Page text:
General CounselEdit

The Office of General Counsel (OGC) is the chief legal counsel of EOIR.[23] The General Counsel primarily provides legal guidance regarding precedential Board of Immigration Appeals and federal courts decisions and disseminates that information across EOIR. The Office of General Counsel also represents EOIR in federal court and responds to Freedom of Information Act requests directed at EOIR. The Office of General Counsel is also responsible for maintaining the standard for immigration attorneys nation-wide through its Attorney Discipline Program.[24]

Office of PolicyEdit

EOIR's Office of Policy (OP), created in 2017, is responsible for communications, data collection, and regulatory review.[25] Unlike the Office of General Counsel, the Office of Policy does not represent EOIR in legal proceedings; it provides training and instructions to effectuate the policy of the Director.[26]

Criticism and controversiesEdit

The Attorney General's use of precedent decisions has been subject to criticism.[27] Some commentators have argued that the use of the power, instead of settling doctrine, has departed from agency procedures and practices, adjudicated issues not relevant to a particular case, and disrupted the development of circuit law by adopting the minority view.[27][28]

EOIR has also been criticized for the significant backlog of immigration cases; as of December 2020, there are more than 1.2 million pending cases across the immigration courts.[29] In 2018, the Department of Justice instituted case quotas for immigration judges, requiring each to complete 700 cases per year, a rate requiring each IJ to close more than two cases per day.[30] The president of the National Association of Immigration Judges, stated that the policy was an "unprecedented act which compromises the integrity of the court."[31]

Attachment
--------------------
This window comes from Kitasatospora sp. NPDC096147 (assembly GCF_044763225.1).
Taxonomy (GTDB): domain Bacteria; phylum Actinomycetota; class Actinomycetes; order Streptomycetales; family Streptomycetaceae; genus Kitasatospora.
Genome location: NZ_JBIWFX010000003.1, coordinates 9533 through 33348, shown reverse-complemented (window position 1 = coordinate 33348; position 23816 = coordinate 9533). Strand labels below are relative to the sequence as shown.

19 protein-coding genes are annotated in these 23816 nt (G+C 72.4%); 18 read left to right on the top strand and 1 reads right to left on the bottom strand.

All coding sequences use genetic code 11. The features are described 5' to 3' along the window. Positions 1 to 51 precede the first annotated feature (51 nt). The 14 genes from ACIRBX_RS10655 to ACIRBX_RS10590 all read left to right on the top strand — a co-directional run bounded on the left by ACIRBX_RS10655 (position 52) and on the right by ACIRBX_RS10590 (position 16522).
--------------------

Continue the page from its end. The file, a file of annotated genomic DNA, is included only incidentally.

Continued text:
In January 2021, the San Francisco Chronicle reported that the Executive Office for Immigration Review had failed to prevent or appropriately respond to multiple instances of sexual harassment by judges and supervisors.[32] Tal Kopan, the reporter who broke the story, added later in an interview that more allegations not included in the story indicated that the problem was widespread and not an isolated occurrence.[33]

A November 2019 report by the United States Department of Justice Office of the Inspector General found that "senior managers" involved in the hiring of Immigration Judges had used a system of "code words" to rate "the attractiveness" of female candidates.[34] The report also found that this conduct "could give rise to claims of sexual harassment or claims of prohibited personnel practices."[35]

See alsoEdit

ReferencesEdit

  1. ^ "FY 2020 Congressional Budget Submission". Executive Office for Immigration Review. Retrieved 2020-02-21.
  2. ^ "Public Law 116-260". congress.gov. United States Congress. Retrieved 14 February 2021.
  3. ^ Executive Office for Immigration Review (30 May 2017). "Meet the Director". www.justice.gov. United States Department of Justice. Retrieved 14 February 2021.
  4. ^ Executive Office for Immigration Review (21 August 2017). "Meet the Deputy Director". www.justice.gov. United States Department of Justice.
  5. ^ "EOIR Immigration Court Listing". www.justice.gov. 2015-01-13. Retrieved 2020-02-29.